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Definately Fixing Alot Of Americas Grammar 1 Word At A Thyme

Archive for October 2006

Headline: “No Offense: This World Series has been tough to watch”

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I saw this wonderful headline this morning from the Seattle P-I. “No Offense: This World Series has been tough to watch.”

Seattle Post-Intelligencer: MLB
Nobody is hitting and it is brutal to watch. I cannot believe these are the two best teams in baseball.

Through three games neither team is hitting above .200.

The article is about how both the Detroit Tigers and the St. Louis Cardinals who are facing each other in a best-of-seven World Series aren’t hitting enough to make these games exciting.

The wordplay in the headline shows the difference in how stressing a syllable can change the meaning of a word. In the context of the headline OF-fense means one side going on the attack against another. Of-FENSE means one is hurting the feelings of another. Just in this case, the Seattle P-I writer Chris Ruddick means both the Tigers and the Cardinals batters have no OF-fense in their batting lineup, and fans shouldn’t take of-FENSE that not many people are interested in watching these boring games.

Written by wellaintheworld

2006 Oct 25 at 13:08

Posted in pronunciation

/.

with 3 comments

This is for all you people who, in the course of your lifetime, have had or will have the opportunity to verbally spell out a website address to someone – you know, with all the https and the slashes and whatnot.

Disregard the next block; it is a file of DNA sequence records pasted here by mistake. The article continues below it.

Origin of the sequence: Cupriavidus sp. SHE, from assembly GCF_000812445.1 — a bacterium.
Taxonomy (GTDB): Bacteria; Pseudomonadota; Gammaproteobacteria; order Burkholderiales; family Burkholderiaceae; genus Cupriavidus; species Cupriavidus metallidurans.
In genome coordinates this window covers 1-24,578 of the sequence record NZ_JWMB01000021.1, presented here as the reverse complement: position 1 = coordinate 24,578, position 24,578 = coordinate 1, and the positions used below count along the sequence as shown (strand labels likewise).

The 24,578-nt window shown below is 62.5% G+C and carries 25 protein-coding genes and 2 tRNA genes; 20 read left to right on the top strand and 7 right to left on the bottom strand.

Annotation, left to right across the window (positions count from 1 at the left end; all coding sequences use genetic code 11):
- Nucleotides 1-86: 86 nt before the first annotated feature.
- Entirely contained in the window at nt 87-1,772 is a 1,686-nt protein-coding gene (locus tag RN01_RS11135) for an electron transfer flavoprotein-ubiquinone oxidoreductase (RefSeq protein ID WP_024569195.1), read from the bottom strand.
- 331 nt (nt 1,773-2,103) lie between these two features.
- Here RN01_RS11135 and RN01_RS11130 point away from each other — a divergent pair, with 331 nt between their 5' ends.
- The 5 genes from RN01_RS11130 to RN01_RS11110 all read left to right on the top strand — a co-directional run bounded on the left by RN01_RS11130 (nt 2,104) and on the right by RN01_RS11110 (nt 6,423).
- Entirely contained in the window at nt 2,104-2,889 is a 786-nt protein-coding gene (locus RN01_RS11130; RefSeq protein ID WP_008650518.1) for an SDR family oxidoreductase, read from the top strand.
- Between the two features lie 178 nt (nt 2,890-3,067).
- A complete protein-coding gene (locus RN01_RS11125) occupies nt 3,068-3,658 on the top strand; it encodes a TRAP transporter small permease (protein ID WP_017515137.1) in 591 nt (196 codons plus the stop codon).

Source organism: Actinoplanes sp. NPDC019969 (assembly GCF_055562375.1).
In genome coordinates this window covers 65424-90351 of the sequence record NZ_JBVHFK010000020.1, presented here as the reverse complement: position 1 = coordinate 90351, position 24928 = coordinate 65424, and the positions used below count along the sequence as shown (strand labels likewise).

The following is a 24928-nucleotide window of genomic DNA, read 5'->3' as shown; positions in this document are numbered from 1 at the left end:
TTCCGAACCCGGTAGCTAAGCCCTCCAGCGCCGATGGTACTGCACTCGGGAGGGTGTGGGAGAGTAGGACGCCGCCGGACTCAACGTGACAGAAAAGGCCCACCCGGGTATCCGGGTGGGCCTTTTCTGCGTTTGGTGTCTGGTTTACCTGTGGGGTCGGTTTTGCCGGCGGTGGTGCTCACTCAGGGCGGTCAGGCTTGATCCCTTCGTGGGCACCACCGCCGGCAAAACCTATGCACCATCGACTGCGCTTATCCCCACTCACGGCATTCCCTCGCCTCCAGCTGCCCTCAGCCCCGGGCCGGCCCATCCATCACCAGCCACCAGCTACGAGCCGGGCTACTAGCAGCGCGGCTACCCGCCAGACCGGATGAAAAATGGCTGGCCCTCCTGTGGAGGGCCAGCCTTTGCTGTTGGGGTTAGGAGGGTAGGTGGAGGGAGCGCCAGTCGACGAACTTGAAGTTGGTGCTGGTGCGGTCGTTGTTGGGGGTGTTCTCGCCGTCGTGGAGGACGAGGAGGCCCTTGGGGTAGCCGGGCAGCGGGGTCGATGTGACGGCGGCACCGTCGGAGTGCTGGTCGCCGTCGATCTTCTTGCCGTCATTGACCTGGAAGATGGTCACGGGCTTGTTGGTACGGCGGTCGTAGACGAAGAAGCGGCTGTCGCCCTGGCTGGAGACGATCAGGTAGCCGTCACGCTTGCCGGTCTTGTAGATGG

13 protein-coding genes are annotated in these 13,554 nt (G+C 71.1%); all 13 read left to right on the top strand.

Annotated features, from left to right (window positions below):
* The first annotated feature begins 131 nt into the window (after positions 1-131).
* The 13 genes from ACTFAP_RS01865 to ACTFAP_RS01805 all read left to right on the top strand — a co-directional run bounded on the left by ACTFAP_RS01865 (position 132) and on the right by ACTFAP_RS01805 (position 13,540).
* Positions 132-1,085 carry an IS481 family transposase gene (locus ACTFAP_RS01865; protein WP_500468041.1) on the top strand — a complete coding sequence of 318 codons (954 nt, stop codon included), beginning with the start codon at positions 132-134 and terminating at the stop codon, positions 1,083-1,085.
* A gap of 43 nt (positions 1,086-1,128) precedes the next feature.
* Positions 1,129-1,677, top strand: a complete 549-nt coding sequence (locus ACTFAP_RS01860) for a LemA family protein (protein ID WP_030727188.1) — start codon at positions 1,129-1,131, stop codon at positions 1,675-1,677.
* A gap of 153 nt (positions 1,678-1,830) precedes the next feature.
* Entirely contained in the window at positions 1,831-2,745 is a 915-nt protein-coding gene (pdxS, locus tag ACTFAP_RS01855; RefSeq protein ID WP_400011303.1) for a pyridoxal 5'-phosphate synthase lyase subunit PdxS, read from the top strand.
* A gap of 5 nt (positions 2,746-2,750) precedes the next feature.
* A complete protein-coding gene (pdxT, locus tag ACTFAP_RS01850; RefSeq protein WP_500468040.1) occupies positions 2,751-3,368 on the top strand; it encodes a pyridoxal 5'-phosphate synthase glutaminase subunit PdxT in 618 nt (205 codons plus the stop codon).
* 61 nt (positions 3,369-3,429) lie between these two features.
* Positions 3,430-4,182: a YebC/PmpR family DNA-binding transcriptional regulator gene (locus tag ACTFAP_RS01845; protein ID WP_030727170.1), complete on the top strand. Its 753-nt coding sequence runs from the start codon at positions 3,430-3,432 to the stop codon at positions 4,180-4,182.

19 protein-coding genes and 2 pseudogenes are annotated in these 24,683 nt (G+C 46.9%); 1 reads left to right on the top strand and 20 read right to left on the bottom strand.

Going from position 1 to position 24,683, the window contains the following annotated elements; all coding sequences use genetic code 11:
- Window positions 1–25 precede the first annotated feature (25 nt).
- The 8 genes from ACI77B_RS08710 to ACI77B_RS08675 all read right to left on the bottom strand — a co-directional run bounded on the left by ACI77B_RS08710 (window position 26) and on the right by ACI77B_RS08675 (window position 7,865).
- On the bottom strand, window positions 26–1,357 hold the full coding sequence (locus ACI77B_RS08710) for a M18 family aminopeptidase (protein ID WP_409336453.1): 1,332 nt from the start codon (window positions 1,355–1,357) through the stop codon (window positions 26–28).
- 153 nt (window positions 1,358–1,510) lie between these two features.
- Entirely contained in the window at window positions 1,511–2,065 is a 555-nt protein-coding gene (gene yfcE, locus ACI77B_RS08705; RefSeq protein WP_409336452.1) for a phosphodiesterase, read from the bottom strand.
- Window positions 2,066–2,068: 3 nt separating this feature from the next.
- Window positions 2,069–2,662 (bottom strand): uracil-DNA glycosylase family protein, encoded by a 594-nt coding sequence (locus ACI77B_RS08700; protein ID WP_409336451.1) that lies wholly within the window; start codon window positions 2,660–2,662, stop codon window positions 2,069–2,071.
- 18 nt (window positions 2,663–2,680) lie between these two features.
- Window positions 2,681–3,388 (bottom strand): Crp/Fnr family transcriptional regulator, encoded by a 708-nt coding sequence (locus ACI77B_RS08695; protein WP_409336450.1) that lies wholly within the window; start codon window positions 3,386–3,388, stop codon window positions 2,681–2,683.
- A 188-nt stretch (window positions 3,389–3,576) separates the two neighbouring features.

For the record, here’s what’s up, yo.

A backslash points from NW to SE. It leans “back” toward what you just typed, assuming the bottom of the text is your frame of reference. It’s also by far the less common of the two types of slashes (in plain old English, anyway; computer languages may differ in this regard.)

A slash is its perpendicular, pointing from NE to SW. It points in a forward direction from the text you’re writing, again assuming you’re going from the bottom here. It’s more common than a backslash in written language, and it’s NOT called a forward slash; slash and slash alone does the trick. It’s the one used in either/or situations, in fractions, in between lines of prose or song, and, most importantly for the purposes of this gripe, in internet addresses.

To provide perhaps a lamer, less straightforward way to remember the two, remember the phrase slashdot (the name of the popular “news for nerds” site, and the icon of which I’ve made the title of this post). Pretend the bottom of the appropriate slash is the center of a clock, the slash itself being the minute hand and the imaginary line between the slash and the dot being the hour hand. In the case of both the slash and the backslash, the time reads close to 3 o’clock. However, with the backslash, it’s about 5 minutes before 3 (\.), having gone “back” in time, while with a slash, it’s roughly 3:05 (/.), or relatively “forward” in time with respect to 3 o’clock on the dot.

Hmm, no one’s going to remember that one. You could just remember that /.=slashdot and not backslashdot. Anyone else have a useful mnemonic?

Written by benferguson

2006 Oct 9 at 19:59

Posted in punctuation

Apostrophe Obsessions

with 2 comments

I seem to have an obsession with apostrophes.  It seems that so many people know that apostrophes exist, but cannot quite remember which way they work, so leave them out altogether, or put them in whenever they think they might belong.